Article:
SALEM, OR – Tuesday night, the Oregon House passed Senate Bill 397, the expungement reform bill, with a bipartisan vote of 57-1. The bill now heads to Governor Kate Brown’s desk for signature.
“In Oregon, we believe in safety, equity and second chances,” says Mercedes Elizalde, Public Policy Director with Central City Concern, a member of the Clean Slate Oregon coalition of organizations working in support of expungement reform.
“This meaningful bill will give more Oregonians the opportunity to make a living, take care of their families and participate in their communities after serving their time.”
In Oregon, nearly 1.5 million people have a criminal record. For many, a record creates barriers that perpetuate poverty and racial inequity. Because our Black, Brown, and low-income community members are over-represented at every stage of our criminal legal system, the impacts of criminal records fall disproportionately on these communities. These impacts include reduced opportunities for housing, employment, education, lifelong earning potential, and well-being. These impacts perpetuate poverty and racial inequity, and they affect entire families and communities, not just the individual with the record.
Once signed into law, SB 397 will update Oregon’s current expungement statute to be in line with best practices, giving people who have fulfilled their sentences better access to employment, housing, education and training opportunities.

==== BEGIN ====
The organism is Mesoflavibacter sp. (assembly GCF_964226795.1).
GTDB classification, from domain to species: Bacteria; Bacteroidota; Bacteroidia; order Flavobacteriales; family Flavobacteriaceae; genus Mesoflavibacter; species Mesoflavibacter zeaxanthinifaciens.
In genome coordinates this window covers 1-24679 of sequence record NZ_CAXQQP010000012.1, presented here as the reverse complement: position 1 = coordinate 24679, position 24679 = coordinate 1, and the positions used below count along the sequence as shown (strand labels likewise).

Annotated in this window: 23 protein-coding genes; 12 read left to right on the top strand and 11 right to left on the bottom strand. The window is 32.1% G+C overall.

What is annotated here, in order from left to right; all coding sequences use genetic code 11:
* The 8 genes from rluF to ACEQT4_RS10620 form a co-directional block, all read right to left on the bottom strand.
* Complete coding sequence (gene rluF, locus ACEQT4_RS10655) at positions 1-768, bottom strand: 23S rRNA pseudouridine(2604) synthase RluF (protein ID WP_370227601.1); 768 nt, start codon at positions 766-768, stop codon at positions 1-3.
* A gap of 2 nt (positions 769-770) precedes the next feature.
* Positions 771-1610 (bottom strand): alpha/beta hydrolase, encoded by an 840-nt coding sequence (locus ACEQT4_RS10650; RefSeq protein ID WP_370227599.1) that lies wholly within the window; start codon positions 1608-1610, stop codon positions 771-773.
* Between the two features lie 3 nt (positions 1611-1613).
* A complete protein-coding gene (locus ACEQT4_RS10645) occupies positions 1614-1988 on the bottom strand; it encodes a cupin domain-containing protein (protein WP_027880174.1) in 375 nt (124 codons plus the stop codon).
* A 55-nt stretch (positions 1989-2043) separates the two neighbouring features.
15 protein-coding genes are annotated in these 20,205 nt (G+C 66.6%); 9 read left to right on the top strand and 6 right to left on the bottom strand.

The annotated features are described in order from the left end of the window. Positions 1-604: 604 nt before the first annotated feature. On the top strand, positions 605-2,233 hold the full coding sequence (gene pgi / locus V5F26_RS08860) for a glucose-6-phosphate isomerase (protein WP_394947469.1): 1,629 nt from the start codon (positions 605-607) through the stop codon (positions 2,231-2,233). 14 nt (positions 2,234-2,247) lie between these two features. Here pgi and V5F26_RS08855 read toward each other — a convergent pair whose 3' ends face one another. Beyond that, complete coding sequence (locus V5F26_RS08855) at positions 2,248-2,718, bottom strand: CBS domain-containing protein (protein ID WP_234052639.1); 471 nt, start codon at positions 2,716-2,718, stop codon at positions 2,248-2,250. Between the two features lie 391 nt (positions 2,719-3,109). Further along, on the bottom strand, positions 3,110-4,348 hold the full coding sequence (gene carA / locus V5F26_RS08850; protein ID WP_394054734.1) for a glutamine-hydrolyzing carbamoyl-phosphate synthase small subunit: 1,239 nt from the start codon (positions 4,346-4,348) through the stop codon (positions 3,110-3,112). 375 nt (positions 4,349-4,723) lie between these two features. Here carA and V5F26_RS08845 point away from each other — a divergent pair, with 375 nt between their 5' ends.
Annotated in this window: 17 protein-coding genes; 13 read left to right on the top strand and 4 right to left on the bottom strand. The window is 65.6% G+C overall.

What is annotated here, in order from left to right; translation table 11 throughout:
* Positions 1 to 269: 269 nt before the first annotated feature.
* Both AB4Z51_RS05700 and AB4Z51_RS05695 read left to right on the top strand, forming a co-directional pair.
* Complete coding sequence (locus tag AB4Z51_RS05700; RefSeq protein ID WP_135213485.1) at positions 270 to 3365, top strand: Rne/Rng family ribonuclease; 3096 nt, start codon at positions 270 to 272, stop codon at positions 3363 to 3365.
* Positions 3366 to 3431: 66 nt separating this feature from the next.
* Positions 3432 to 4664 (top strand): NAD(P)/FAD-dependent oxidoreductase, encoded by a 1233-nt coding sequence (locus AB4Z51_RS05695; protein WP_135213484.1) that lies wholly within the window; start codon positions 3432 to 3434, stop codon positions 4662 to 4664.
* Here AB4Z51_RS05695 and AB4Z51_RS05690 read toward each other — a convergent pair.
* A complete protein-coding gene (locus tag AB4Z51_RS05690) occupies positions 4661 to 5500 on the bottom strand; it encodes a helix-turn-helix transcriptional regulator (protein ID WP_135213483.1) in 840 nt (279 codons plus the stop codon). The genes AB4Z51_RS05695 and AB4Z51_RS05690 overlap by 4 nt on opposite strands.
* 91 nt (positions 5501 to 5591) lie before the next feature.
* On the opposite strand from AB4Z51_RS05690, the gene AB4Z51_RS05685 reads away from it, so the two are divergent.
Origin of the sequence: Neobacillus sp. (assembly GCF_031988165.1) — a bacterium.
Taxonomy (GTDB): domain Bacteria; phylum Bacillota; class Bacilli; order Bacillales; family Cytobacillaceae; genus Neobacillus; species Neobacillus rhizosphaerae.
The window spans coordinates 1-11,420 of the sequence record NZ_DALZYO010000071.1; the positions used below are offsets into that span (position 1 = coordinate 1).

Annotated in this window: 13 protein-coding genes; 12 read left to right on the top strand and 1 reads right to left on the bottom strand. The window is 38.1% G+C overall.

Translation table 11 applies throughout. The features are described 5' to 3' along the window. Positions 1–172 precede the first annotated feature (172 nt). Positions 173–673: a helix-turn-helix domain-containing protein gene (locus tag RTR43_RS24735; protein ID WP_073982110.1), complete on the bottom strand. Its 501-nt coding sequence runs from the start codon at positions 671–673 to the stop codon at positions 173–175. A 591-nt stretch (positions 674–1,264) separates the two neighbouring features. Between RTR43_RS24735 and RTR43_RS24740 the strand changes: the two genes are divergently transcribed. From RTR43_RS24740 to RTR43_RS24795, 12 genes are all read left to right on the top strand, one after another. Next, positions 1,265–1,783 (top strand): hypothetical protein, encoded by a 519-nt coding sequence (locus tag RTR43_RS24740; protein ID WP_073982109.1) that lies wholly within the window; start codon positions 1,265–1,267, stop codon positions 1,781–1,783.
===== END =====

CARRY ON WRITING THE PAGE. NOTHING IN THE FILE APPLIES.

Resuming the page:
The current statute makes people wait up to 20 years to expunge certain convictions—a timeframe that is far longer than national averages, and is out of step with public safety research. On top of a lengthy wait, the expungement process includes expensive fees that don’t take into account a person’s financial circumstances, meaning that low-income individuals, including a disproportionate number of Black and Brown people, are consistently unable to access the second chances that our expungement law should provide.
SB 397 will simplify and streamline the petition-based process; adjust waiting and look-back periods to align with data and research; remove filing fees and standardize the application form; and accelerate record clearance eligibility for non-conviction records (e.g., arrests, dismissals and acquittals).
Studies show that one year after a record has been cleared, people are 11% more likely to be employed and earn 22% higher wages. This means thriving families, safer communities and fewer taxpayer dollars spent on unemployment benefits and other public assistance.
“When people are doing everything right, there should be a more efficient and equitable solution to expungement. SB 397 provides that path,” says Trish Jordon of Red Lodge Transition Services. “We thank the Oregon legislature for passing SB 397, and urge the governor to sign the bill.”